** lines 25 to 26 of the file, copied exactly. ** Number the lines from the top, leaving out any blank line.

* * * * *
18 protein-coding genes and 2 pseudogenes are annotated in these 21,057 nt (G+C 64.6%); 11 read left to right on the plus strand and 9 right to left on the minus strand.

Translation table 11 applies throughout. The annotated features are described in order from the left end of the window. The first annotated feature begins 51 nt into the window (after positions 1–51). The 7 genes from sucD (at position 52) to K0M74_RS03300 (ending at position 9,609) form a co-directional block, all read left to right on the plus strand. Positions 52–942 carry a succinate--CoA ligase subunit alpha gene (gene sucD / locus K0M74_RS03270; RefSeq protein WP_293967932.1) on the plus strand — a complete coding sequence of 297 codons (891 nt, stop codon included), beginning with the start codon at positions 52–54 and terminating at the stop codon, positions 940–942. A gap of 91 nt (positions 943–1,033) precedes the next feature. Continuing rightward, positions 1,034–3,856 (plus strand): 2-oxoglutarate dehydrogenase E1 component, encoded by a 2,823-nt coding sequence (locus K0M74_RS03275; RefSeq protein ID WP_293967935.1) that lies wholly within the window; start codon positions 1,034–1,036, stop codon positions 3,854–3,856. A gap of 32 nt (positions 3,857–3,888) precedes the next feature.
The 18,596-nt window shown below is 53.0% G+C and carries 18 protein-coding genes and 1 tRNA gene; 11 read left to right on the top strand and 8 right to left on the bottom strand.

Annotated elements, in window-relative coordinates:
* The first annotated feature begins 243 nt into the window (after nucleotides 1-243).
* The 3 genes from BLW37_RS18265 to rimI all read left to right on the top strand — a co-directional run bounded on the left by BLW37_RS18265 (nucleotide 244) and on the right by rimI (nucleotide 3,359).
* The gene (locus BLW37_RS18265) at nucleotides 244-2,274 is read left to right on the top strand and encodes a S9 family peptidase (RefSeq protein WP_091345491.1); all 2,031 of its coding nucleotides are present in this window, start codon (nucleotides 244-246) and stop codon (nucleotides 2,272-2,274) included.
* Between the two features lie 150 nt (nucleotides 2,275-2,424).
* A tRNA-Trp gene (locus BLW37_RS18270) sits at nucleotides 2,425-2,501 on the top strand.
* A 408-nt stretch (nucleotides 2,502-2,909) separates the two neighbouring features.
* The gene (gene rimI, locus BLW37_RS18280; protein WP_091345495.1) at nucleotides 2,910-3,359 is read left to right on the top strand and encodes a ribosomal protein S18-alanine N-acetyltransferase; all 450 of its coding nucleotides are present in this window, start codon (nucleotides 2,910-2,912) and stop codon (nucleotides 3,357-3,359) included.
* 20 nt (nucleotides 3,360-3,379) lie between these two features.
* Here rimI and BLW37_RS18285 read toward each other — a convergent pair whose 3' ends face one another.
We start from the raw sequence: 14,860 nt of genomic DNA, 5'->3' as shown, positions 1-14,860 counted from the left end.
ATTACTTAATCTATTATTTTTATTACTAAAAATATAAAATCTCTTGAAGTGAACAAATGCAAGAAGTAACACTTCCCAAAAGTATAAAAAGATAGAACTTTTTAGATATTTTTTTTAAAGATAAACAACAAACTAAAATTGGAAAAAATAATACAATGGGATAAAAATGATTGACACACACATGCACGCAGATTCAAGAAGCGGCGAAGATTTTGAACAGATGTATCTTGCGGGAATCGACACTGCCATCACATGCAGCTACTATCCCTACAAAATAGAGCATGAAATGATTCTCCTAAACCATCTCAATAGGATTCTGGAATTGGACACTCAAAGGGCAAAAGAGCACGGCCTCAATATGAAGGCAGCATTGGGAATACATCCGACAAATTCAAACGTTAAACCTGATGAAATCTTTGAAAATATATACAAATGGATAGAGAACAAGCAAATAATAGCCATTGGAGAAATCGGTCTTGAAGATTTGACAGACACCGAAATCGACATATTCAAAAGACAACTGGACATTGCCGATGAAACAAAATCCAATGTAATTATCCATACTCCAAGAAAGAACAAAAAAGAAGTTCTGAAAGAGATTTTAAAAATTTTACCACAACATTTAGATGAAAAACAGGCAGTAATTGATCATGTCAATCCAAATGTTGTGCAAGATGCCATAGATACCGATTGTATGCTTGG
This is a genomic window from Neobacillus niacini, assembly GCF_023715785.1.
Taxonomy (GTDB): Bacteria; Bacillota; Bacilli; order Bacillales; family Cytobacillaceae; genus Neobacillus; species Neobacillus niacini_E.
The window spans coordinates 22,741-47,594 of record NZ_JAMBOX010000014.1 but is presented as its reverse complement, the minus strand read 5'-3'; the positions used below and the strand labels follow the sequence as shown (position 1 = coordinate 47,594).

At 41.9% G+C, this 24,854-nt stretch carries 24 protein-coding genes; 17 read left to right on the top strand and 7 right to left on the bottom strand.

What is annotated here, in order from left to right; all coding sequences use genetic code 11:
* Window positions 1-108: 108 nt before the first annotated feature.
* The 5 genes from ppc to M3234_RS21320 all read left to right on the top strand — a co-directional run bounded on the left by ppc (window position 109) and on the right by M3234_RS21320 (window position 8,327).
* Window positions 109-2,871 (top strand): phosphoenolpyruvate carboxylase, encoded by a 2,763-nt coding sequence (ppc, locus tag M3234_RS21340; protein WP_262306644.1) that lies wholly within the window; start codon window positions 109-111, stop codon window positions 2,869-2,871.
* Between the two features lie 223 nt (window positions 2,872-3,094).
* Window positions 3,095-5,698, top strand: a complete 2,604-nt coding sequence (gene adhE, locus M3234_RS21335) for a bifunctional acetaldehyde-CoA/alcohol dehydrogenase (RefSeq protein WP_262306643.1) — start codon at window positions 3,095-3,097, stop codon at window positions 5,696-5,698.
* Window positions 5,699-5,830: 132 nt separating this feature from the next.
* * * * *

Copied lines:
* Window positions 3,095-5,698, top strand: a complete 2,604-nt coding sequence (gene adhE, locus M3234_RS21335) for a bifunctional acetaldehyde-CoA/alcohol dehydrogenase (RefSeq protein WP_262306643.1) — start codon at window positions 3,095-3,097, stop codon at window positions 5,696-5,698.
* Window positions 5,699-5,830: 132 nt separating this feature from the next.